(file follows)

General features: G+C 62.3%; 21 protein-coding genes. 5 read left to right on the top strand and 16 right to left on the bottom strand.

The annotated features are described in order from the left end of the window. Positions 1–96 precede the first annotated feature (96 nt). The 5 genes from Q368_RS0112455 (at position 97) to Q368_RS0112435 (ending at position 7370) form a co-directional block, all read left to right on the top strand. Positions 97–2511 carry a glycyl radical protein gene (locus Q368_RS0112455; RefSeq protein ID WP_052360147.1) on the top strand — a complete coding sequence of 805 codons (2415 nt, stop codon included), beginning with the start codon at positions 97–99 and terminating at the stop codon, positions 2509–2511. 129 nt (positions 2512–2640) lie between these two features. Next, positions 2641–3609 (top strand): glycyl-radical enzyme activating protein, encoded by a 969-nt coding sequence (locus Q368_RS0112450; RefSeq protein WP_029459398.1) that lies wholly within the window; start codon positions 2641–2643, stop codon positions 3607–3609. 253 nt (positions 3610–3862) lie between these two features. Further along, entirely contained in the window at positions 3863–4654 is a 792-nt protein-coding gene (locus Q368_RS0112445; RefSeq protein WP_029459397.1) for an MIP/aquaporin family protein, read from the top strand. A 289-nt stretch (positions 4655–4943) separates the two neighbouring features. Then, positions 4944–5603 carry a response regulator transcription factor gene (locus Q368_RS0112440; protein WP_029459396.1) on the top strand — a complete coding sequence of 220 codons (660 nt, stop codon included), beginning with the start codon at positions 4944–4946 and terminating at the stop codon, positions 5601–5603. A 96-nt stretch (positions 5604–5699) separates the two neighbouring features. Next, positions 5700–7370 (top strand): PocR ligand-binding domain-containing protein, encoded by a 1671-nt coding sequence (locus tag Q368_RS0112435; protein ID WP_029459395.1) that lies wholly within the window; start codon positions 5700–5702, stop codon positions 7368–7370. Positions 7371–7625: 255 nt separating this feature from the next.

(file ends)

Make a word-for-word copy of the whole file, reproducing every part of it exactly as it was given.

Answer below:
General features: G+C 62.3%; 21 protein-coding genes. 5 read left to right on the top strand and 16 right to left on the bottom strand.

The annotated features are described in order from the left end of the window. Positions 1–96 precede the first annotated feature (96 nt). The 5 genes from Q368_RS0112455 (at position 97) to Q368_RS0112435 (ending at position 7370) form a co-directional block, all read left to right on the top strand. Positions 97–2511 carry a glycyl radical protein gene (locus Q368_RS0112455; RefSeq protein ID WP_052360147.1) on the top strand — a complete coding sequence of 805 codons (2415 nt, stop codon included), beginning with the start codon at positions 97–99 and terminating at the stop codon, positions 2509–2511. 129 nt (positions 2512–2640) lie between these two features. Next, positions 2641–3609 (top strand): glycyl-radical enzyme activating protein, encoded by a 969-nt coding sequence (locus Q368_RS0112450; RefSeq protein WP_029459398.1) that lies wholly within the window; start codon positions 2641–2643, stop codon positions 3607–3609. 253 nt (positions 3610–3862) lie between these two features. Further along, entirely contained in the window at positions 3863–4654 is a 792-nt protein-coding gene (locus Q368_RS0112445; RefSeq protein WP_029459397.1) for an MIP/aquaporin family protein, read from the top strand. A 289-nt stretch (positions 4655–4943) separates the two neighbouring features. Then, positions 4944–5603 carry a response regulator transcription factor gene (locus Q368_RS0112440; protein WP_029459396.1) on the top strand — a complete coding sequence of 220 codons (660 nt, stop codon included), beginning with the start codon at positions 4944–4946 and terminating at the stop codon, positions 5601–5603. A 96-nt stretch (positions 5604–5699) separates the two neighbouring features. Next, positions 5700–7370 (top strand): PocR ligand-binding domain-containing protein, encoded by a 1671-nt coding sequence (locus tag Q368_RS0112435; protein ID WP_029459395.1) that lies wholly within the window; start codon positions 5700–5702, stop codon positions 7368–7370. Positions 7371–7625: 255 nt separating this feature from the next.